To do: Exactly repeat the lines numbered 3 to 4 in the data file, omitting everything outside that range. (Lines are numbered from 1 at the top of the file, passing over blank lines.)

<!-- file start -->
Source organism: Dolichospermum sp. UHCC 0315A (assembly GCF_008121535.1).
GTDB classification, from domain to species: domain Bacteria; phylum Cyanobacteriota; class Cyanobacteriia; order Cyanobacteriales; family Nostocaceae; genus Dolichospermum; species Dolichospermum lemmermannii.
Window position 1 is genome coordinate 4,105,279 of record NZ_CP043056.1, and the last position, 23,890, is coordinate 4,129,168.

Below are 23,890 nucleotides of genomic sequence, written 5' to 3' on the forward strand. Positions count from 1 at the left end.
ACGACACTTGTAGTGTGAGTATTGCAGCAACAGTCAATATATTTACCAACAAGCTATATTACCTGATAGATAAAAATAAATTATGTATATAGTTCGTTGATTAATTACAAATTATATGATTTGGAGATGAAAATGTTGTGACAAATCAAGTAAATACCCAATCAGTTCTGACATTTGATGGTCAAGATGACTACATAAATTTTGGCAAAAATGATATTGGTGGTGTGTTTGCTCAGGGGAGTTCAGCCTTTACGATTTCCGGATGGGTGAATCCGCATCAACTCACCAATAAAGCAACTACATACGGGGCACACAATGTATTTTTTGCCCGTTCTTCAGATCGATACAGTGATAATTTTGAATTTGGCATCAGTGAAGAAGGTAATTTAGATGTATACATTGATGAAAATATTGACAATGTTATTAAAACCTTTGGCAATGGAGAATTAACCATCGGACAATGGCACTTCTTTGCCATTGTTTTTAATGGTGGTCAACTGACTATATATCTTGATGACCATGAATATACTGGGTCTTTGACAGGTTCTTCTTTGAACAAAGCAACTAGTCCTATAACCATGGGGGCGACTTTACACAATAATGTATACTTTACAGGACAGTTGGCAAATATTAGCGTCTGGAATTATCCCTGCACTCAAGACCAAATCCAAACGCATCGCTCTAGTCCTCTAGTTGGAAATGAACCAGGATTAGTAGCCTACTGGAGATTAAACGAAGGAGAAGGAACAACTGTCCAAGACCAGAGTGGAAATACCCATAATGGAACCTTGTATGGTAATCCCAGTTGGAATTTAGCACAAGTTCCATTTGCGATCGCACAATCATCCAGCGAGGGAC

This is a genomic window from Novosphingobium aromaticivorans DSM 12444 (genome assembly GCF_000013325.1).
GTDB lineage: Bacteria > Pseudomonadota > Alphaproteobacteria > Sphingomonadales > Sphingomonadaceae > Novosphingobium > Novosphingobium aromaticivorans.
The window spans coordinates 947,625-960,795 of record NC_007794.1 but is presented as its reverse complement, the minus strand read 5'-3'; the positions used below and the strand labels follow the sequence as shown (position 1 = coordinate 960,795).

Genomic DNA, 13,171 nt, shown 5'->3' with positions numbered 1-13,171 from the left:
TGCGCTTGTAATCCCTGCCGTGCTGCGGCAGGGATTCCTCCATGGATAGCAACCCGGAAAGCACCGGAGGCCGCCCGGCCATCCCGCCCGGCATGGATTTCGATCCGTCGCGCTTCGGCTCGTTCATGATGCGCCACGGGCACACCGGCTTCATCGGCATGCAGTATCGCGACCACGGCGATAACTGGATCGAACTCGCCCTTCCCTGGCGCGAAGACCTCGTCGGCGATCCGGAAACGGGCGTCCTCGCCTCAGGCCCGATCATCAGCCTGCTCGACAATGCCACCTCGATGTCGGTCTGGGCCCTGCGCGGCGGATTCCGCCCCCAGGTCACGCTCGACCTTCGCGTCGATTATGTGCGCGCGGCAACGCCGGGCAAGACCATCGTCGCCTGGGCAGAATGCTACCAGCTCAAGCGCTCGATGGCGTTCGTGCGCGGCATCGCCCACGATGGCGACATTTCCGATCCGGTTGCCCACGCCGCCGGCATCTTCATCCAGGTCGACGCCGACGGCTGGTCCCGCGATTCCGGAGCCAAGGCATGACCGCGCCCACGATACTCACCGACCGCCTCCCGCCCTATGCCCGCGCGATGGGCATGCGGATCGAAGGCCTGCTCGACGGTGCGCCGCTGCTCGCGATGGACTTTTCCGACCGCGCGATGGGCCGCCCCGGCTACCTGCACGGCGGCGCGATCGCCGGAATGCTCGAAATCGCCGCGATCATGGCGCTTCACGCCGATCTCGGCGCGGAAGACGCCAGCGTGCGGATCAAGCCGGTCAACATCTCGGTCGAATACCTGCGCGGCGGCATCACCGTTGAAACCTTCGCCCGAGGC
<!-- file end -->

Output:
Window position 1 is genome coordinate 4,105,279 of record NZ_CP043056.1, and the last position, 23,890, is coordinate 4,129,168.

Below are 23,890 nucleotides of genomic sequence, written 5' to 3' on the forward strand. Positions count from 1 at the left end.